C/A No. 12-02442-DD
UNITED STATES BANKRUPTCY COURT DISTRICT OF SOUTH CAROLINA
Dated: September 13, 2012
Dated: September 14, 2012
FILED BY THE COURT
David R. Duncan
US Bankruptcy Judge
District of South Carolina
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repeatedly calling her and sending her obscene, harassing emails, several of which were introduced into evidence. The emails indicated that Ms. Werby intended to “collect[ her] money. Bankruptcy or not” and stated, “I will follow you until the day you die or I get my money.” Debtor’s Exhibit #1. Besides repeatedly referring to Debtor in vulgar and highly offensive terms, Ms. Werby also informed Debtor that she had obtained Debtor’s social security number,2 and stated, “How convenient.” Debtor’s Exhibit #1. Ms. Werby also posted disparaging comments about Debtor on Debtor’s business website and her Facebook page.
As a result of Ms. Werby’s actions, after first contacting Ms. Werby, mentioning the bankruptcy filing, and requesting that Ms. Werby “cease and desist,” Debtor obtained counsel for the sole purpose of pursuing the present Motion. Debtor’s counsel submitted an affidavit to the Court which indicated that he had spent a total of 8.25 hours on the case and that his hourly rate is $250.00 per hour. Debtor also testified at the hearing that due to Ms. Werby’s comments about Debtor’s social security number, she was fearful that Ms. Werby would engage in identity theft and therefore has engaged a credit monitoring service which costs $14.95 per month. While Debtor testified that she had incurred damages in other forms, no evidence as to those damages was presented.
an individual injured by any willful violation of a stay provided by this section shall recover actual damages, including costs and attorneys’ fees, and, in appropriate circumstances, may recover punitive damages.”
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The Fourth Circuit has stated that a creditor has engaged in a willful act in violation of the stay if he “commits an intentional act with knowledge of the automatic stay.” Citizens Bank of Maryland v. Strumpf, 37 F.3d 155, 159 (4th Cir. 1994), rev’d on other grounds, 516 U.S. 16 (1995). See also In re Dexter, No. 10-07071-8-RDD, 2012 WL 137509, at *4 (Bankr. E.D.N.C. Jan. 18, 2012) (quoting Lofton v. Carolina Fin. LLC (In re Lofton), 385 B.R. 133, 140 (Bankr. E.D.N.C. 2008)); In re Seaton, 46,2 B.R. 582 (Bankr. E.D. Va. 2011) (quoting Cherry v. Arendall (In re Cherry), 247 B.R. 176, 187-88 (Bankr. E.D. Va. 2000)). An award of damages under section 362(k) must be founded on “concrete, non-speculative evidence” and cannot be based merely on “speculation, guess or conjecture.” Seaton, 462 B.R. at 595 (quoting Rawles v. Wych (In re Rawles), Adv. No. 08-00555, 2009 WL 2924005, at *2 (Bankr. D. Md. June 18, 2009)).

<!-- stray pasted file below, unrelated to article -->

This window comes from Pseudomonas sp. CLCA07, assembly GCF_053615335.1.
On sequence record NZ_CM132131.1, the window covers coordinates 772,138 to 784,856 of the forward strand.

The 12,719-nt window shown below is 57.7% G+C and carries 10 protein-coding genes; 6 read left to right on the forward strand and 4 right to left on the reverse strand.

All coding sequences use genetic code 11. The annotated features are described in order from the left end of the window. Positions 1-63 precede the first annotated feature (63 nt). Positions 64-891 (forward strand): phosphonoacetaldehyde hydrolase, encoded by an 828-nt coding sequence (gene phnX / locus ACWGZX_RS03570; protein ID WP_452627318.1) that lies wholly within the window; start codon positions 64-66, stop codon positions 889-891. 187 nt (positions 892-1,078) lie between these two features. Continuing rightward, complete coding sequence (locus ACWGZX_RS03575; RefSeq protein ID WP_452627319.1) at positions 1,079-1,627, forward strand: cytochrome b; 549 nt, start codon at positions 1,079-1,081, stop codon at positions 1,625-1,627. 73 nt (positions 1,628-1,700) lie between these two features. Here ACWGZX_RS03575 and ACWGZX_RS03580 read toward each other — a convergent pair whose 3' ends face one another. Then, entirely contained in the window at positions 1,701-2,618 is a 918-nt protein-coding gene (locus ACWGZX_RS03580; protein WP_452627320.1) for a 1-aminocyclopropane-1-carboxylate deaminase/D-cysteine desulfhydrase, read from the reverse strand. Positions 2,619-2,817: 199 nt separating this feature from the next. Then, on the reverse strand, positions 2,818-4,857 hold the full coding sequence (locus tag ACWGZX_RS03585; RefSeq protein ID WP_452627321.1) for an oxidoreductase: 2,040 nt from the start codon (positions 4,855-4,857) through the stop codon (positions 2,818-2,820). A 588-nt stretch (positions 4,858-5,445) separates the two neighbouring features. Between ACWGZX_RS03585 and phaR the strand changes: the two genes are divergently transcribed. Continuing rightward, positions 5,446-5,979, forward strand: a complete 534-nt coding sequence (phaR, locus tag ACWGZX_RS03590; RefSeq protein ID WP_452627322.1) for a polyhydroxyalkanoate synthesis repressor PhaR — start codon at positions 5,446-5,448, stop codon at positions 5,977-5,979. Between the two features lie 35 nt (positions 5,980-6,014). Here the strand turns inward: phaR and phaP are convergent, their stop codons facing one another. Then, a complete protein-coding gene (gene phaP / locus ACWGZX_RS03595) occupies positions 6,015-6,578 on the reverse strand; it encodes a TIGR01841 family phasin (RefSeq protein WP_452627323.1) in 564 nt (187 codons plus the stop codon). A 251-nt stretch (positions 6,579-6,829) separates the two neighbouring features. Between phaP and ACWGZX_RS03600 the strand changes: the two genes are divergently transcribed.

It is clear from the evidence presented to the Court that Ms. Werby knew of the bankruptcy filing and continued to contact Debtor for the purpose of collecting a pre-petition debt. Ms. Werby received actual notice of the bankruptcy. In fact, this notice appeared to prompt her threatening and offensive actions against Debtor. Ms. Werby stated in her email correspondence with Debtor that she intended to collect from Debtor regardless of her bankruptcy. The Notice of Chapter 7 Bankruptcy Case, Meeting of Creditors, and Deadlines specifically references the automatic stay. Ms. Werby had knowledge of the bankruptcy stay and willfully acted in violation of it. Debtor is entitled to damages under section 362(k).
Debtor’s counsel’s affidavit indicates that he has spent a total of 8.25 hours on this case and that his hourly rate is $250.00. The Court’s calculation, using the breakdown in Debtor’s counsel’s affidavit, arrives at total time of 7.75 hours. The affidavit indicates that 3 hours of that time was spent traveling to and from the hearing on Debtor’s Motion. Counsel will be compensated for travel at half of the normal hourly rate, or $125.00 per hour. The affidavit also indicates that Debtor’s counsel anticipated spending one hour preparing an order after the hearing. The Court has prepared the order in this matter; however, the affidavit does not include any time for the actual hearing on this matter, and the Court will award one hour of attorney fees for Debtor’s counsel’s representation of Debtor at the hearing. Thus, the total attorney fees for Debtor’s representation are $1,562.50.
In addition to attorney fees, Debtor is entitled to recover damages in the amount of $538.20. This amount is for three years of credit monitoring at $14.95 per month, which Debtor testified was necessary due to Ms. Werby’s implied threats regarding the use of Debtor’s social security number. Finally, because of the egregious nature of Ms. Werby’s continuing conduct toward Debtor, Debtor is entitled to punitive damages in the amount of $5,000.
AND IT IS SO ORDERED.
1. The project proposal introduced into evidence is from Debtor’s business, a sole proprietorship, and makes reference to the website of Ideal I Do’s, Inc. Testimony from Debtor indicated that payment was made by Jennifer A. Werby. Ideal I Do’s, Inc. was listed as a creditor on Debtor’s bankruptcy schedules, but Ms. Werby was not. The evidence indicates that Ms. Werby undertook the actions complained of in Debtor’s Motion.
2. Bankruptcy Form 21, which, according to a certificate of service filed by Debtor, was transmitted to Ms. Werby and other creditors along with the Notice of Meeting of Creditors on May 11, 2012, provides this number.